August 2007 (Archive)

Boiling point
McDonald's recalls Shrek glasses due to potential cadmium risk — The U.S. Consumer Product Safety Commission (CPSC) just announced…
Hogchoker - the new Internet star — A small flatfish living along the coast of North America is the…
Cancer deaths are projected to double by 2030 — Cancer deaths are projected to double in the next two decades.…

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Minuscule
Wasps clock faces like humans — Face recognition in golden paper wasps may be an adaptation to…
Entangled diamonds vibrate together — Objects big enough for the eye to see have been placed in a weirdly…
How animals predict earthquakes — Animals may sense chemical changes in groundwater that occur…
New Icelandic volcano eruption could have global impact — Hundreds of metres under one of Iceland's largest glaciers there…

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News | Archive (August 2007) [Page 2]

Archived news stories published in August 2007 [chronologically, reverse order]
DON'T MISS —
Glacial erosion changes mountain responses to plate tectonics
Glacial erosion changes mountain responses to plate tectonics — Intense glacial erosion has not only carved the surface of the highest coastal mountain range on earth, the spectacular St.…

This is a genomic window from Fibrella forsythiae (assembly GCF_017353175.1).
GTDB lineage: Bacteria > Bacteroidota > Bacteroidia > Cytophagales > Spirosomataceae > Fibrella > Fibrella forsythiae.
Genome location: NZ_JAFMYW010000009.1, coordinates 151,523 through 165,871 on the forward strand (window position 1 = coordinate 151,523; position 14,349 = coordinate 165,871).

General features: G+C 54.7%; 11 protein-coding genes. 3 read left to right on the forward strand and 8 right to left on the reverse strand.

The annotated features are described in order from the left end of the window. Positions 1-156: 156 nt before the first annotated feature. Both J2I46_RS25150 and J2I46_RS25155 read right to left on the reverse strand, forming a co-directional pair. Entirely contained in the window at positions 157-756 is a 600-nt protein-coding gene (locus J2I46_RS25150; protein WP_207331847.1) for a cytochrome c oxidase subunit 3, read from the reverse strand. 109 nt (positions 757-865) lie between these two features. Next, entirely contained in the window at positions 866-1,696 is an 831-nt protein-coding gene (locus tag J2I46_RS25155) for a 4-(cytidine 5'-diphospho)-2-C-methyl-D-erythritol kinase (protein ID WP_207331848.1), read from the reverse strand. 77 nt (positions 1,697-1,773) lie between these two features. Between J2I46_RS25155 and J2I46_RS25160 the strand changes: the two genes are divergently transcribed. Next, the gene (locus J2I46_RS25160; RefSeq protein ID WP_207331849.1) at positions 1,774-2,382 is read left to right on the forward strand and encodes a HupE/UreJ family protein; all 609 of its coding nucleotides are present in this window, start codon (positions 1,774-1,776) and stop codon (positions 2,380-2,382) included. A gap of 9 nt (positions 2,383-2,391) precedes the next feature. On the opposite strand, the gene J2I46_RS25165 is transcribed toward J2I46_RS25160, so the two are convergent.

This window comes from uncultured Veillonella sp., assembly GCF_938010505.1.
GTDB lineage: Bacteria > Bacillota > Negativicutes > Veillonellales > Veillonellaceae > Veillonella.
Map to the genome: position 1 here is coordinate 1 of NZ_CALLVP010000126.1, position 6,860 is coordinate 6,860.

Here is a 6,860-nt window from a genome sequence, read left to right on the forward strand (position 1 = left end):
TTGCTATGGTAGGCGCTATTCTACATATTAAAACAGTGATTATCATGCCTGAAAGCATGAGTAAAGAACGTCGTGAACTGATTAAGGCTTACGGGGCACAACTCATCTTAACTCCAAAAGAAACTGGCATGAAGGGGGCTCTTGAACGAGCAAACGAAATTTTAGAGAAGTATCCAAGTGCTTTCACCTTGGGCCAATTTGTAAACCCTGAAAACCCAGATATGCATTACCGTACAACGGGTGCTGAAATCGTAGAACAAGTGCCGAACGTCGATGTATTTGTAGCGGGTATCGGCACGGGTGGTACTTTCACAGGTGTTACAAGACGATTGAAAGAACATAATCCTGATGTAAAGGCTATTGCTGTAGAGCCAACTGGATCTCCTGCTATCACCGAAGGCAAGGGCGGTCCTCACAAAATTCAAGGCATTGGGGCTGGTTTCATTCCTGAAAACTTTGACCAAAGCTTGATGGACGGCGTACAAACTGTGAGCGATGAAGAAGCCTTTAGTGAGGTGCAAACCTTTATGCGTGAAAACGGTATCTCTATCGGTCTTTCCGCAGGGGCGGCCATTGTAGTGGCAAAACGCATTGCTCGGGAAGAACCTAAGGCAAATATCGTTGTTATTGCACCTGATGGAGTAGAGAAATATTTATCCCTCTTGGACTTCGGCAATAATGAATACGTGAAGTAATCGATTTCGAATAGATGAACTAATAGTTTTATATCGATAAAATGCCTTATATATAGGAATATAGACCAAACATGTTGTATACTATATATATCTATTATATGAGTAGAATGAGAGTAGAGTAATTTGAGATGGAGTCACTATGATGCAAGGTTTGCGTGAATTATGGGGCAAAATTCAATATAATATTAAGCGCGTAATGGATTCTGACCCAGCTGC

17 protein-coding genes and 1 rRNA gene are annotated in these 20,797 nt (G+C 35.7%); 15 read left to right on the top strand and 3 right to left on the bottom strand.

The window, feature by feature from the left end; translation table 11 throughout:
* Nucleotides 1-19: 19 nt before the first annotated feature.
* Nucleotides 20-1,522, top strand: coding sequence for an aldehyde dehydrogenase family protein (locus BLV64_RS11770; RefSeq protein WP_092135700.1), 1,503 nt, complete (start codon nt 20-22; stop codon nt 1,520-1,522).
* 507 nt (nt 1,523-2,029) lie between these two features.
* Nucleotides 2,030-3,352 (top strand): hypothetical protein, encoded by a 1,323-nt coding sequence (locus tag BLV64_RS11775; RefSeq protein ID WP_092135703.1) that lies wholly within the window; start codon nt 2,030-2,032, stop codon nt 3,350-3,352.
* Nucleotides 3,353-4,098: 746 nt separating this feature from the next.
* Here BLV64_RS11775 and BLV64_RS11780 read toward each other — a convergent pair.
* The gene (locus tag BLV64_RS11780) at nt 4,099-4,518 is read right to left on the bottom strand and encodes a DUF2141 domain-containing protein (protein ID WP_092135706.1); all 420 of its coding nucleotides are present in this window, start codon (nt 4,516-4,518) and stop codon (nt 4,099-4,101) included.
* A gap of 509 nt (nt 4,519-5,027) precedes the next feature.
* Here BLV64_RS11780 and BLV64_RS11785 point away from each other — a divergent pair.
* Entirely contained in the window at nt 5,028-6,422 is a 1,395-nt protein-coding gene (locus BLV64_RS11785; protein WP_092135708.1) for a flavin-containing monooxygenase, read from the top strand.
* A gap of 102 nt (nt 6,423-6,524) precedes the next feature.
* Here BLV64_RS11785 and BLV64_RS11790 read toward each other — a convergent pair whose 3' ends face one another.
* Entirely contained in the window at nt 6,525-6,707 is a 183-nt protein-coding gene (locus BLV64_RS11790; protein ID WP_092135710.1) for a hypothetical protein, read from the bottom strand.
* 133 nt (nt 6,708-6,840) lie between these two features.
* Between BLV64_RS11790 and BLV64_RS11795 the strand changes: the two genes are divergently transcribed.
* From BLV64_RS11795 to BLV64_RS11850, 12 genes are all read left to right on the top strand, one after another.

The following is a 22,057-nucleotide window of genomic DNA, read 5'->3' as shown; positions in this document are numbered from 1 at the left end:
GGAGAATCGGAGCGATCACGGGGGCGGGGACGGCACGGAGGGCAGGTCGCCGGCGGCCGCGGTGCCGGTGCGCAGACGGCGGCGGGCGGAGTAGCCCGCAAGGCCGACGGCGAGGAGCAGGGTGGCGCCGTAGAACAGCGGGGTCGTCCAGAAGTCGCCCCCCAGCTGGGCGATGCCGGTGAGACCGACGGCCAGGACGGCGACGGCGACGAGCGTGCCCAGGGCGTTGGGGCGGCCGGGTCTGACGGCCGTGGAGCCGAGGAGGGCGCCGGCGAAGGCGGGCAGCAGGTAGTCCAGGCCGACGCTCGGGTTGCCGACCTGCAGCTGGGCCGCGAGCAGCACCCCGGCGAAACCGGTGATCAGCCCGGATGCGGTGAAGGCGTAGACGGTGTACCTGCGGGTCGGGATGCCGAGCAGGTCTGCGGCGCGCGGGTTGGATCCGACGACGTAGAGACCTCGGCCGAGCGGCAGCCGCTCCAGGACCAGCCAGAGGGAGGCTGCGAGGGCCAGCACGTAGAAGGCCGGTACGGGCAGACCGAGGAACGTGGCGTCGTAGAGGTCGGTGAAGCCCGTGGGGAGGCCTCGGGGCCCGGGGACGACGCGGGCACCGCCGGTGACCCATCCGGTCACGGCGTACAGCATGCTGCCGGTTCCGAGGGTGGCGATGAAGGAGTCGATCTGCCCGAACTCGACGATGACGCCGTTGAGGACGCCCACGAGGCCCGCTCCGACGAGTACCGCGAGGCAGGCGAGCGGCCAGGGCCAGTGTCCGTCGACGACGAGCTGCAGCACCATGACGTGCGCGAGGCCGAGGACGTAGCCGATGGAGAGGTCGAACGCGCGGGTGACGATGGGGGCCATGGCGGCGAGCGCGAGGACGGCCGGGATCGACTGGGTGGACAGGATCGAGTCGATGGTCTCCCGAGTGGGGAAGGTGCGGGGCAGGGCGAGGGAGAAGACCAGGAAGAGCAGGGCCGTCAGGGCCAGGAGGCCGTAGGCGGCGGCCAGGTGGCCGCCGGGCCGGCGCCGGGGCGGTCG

Alzheimer's gene slows export of toxic amyloid-beta protein
Alzheimer's gene slows export of toxic amyloid-beta protein — The only known genetic risk factor for Alzheimer's disease slows down the brain's ability to export a toxic protein known…
New iron-based material may unlock supercondcutivity's big secret
New iron-based material may unlock supercondcutivity's big secret — Researchers at the National Institute of Standards and Technology (NIST) are decoding the mysterious mechanisms behind the…
Novel system proposed to optimise combined energy use
Novel system proposed to optimise combined energy use — Engineers from the University of Zaragoza have developed an algorithm that can optimise hybrid electricity generation systems…